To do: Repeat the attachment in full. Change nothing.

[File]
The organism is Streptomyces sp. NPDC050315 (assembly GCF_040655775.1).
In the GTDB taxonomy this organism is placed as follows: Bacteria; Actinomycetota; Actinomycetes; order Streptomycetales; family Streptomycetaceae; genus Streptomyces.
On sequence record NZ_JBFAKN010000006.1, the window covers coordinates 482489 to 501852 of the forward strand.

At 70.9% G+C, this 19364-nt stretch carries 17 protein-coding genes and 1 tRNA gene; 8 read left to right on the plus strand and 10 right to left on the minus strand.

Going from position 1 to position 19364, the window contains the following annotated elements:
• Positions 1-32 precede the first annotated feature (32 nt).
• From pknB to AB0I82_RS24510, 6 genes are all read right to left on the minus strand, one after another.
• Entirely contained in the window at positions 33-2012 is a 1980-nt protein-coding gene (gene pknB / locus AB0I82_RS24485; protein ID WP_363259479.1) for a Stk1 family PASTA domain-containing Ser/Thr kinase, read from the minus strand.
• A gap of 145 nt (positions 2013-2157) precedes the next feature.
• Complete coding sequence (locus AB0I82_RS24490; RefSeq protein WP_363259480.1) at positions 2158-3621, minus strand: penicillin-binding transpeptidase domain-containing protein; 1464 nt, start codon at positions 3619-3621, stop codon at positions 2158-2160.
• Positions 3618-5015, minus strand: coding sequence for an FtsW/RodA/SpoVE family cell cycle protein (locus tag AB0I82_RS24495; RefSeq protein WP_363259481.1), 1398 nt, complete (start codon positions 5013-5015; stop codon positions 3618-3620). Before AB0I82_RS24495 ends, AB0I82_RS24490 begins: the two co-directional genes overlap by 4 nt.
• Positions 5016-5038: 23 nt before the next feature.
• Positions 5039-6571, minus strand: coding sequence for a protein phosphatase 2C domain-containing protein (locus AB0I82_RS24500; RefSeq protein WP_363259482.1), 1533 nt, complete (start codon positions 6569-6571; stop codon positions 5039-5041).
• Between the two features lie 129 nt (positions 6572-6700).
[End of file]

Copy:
The organism is Streptomyces sp. NPDC050315 (assembly GCF_040655775.1).
In the GTDB taxonomy this organism is placed as follows: Bacteria; Actinomycetota; Actinomycetes; order Streptomycetales; family Streptomycetaceae; genus Streptomyces.
On sequence record NZ_JBFAKN010000006.1, the window covers coordinates 482489 to 501852 of the forward strand.

At 70.9% G+C, this 19364-nt stretch carries 17 protein-coding genes and 1 tRNA gene; 8 read left to right on the plus strand and 10 right to left on the minus strand.

Going from position 1 to position 19364, the window contains the following annotated elements:
• Positions 1-32 precede the first annotated feature (32 nt).
• From pknB to AB0I82_RS24510, 6 genes are all read right to left on the minus strand, one after another.
• Entirely contained in the window at positions 33-2012 is a 1980-nt protein-coding gene (gene pknB / locus AB0I82_RS24485; protein ID WP_363259479.1) for a Stk1 family PASTA domain-containing Ser/Thr kinase, read from the minus strand.
• A gap of 145 nt (positions 2013-2157) precedes the next feature.
• Complete coding sequence (locus AB0I82_RS24490; RefSeq protein WP_363259480.1) at positions 2158-3621, minus strand: penicillin-binding transpeptidase domain-containing protein; 1464 nt, start codon at positions 3619-3621, stop codon at positions 2158-2160.
• Positions 3618-5015, minus strand: coding sequence for an FtsW/RodA/SpoVE family cell cycle protein (locus tag AB0I82_RS24495; RefSeq protein WP_363259481.1), 1398 nt, complete (start codon positions 5013-5015; stop codon positions 3618-3620). Before AB0I82_RS24495 ends, AB0I82_RS24490 begins: the two co-directional genes overlap by 4 nt.
• Positions 5016-5038: 23 nt before the next feature.
• Positions 5039-6571, minus strand: coding sequence for a protein phosphatase 2C domain-containing protein (locus AB0I82_RS24500; RefSeq protein WP_363259482.1), 1533 nt, complete (start codon positions 6569-6571; stop codon positions 5039-5041).
• Between the two features lie 129 nt (positions 6572-6700).